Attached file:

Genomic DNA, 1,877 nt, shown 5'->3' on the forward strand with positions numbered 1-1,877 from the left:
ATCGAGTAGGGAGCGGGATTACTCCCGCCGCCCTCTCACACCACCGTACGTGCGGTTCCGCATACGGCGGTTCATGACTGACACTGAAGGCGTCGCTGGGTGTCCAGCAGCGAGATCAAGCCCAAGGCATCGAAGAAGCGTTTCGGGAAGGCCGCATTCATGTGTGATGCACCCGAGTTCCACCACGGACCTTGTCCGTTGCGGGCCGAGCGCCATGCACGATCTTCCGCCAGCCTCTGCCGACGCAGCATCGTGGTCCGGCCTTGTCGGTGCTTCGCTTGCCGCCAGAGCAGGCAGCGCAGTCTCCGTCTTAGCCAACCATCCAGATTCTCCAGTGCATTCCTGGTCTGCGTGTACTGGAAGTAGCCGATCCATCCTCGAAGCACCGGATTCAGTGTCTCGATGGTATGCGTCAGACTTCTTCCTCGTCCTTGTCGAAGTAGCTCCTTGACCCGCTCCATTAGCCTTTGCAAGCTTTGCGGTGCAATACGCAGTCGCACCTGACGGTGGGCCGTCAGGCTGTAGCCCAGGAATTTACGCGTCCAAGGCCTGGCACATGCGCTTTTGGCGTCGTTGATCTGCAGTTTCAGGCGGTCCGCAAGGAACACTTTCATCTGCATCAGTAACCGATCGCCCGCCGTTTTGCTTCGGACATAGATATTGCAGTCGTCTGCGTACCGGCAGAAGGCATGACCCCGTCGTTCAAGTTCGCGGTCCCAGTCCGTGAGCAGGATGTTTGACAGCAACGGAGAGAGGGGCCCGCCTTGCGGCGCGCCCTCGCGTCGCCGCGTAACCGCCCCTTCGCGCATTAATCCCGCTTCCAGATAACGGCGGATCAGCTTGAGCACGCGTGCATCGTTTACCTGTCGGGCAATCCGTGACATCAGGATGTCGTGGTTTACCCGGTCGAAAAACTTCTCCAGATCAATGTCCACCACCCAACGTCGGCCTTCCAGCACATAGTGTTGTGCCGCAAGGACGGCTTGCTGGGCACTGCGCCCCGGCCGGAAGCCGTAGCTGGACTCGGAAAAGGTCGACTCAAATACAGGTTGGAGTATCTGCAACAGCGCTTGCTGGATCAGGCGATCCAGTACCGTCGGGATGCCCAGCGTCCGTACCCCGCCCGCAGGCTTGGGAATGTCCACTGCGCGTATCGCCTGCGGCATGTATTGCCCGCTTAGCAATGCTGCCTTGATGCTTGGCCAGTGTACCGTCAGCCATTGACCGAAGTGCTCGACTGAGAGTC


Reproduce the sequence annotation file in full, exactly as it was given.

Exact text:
Genomic DNA, 1,877 nt, shown 5'->3' on the forward strand with positions numbered 1-1,877 from the left:
ATCGAGTAGGGAGCGGGATTACTCCCGCCGCCCTCTCACACCACCGTACGTGCGGTTCCGCATACGGCGGTTCATGACTGACACTGAAGGCGTCGCTGGGTGTCCAGCAGCGAGATCAAGCCCAAGGCATCGAAGAAGCGTTTCGGGAAGGCCGCATTCATGTGTGATGCACCCGAGTTCCACCACGGACCTTGTCCGTTGCGGGCCGAGCGCCATGCACGATCTTCCGCCAGCCTCTGCCGACGCAGCATCGTGGTCCGGCCTTGTCGGTGCTTCGCTTGCCGCCAGAGCAGGCAGCGCAGTCTCCGTCTTAGCCAACCATCCAGATTCTCCAGTGCATTCCTGGTCTGCGTGTACTGGAAGTAGCCGATCCATCCTCGAAGCACCGGATTCAGTGTCTCGATGGTATGCGTCAGACTTCTTCCTCGTCCTTGTCGAAGTAGCTCCTTGACCCGCTCCATTAGCCTTTGCAAGCTTTGCGGTGCAATACGCAGTCGCACCTGACGGTGGGCCGTCAGGCTGTAGCCCAGGAATTTACGCGTCCAAGGCCTGGCACATGCGCTTTTGGCGTCGTTGATCTGCAGTTTCAGGCGGTCCGCAAGGAACACTTTCATCTGCATCAGTAACCGATCGCCCGCCGTTTTGCTTCGGACATAGATATTGCAGTCGTCTGCGTACCGGCAGAAGGCATGACCCCGTCGTTCAAGTTCGCGGTCCCAGTCCGTGAGCAGGATGTTTGACAGCAACGGAGAGAGGGGCCCGCCTTGCGGCGCGCCCTCGCGTCGCCGCGTAACCGCCCCTTCGCGCATTAATCCCGCTTCCAGATAACGGCGGATCAGCTTGAGCACGCGTGCATCGTTTACCTGTCGGGCAATCCGTGACATCAGGATGTCGTGGTTTACCCGGTCGAAAAACTTCTCCAGATCAATGTCCACCACCCAACGTCGGCCTTCCAGCACATAGTGTTGTGCCGCAAGGACGGCTTGCTGGGCACTGCGCCCCGGCCGGAAGCCGTAGCTGGACTCGGAAAAGGTCGACTCAAATACAGGTTGGAGTATCTGCAACAGCGCTTGCTGGATCAGGCGATCCAGTACCGTCGGGATGCCCAGCGTCCGTACCCCGCCCGCAGGCTTGGGAATGTCCACTGCGCGTATCGCCTGCGGCATGTATTGCCCGCTTAGCAATGCTGCCTTGATGCTTGGCCAGTGTACCGTCAGCCATTGACCGAAGTGCTCGACTGAGAGTC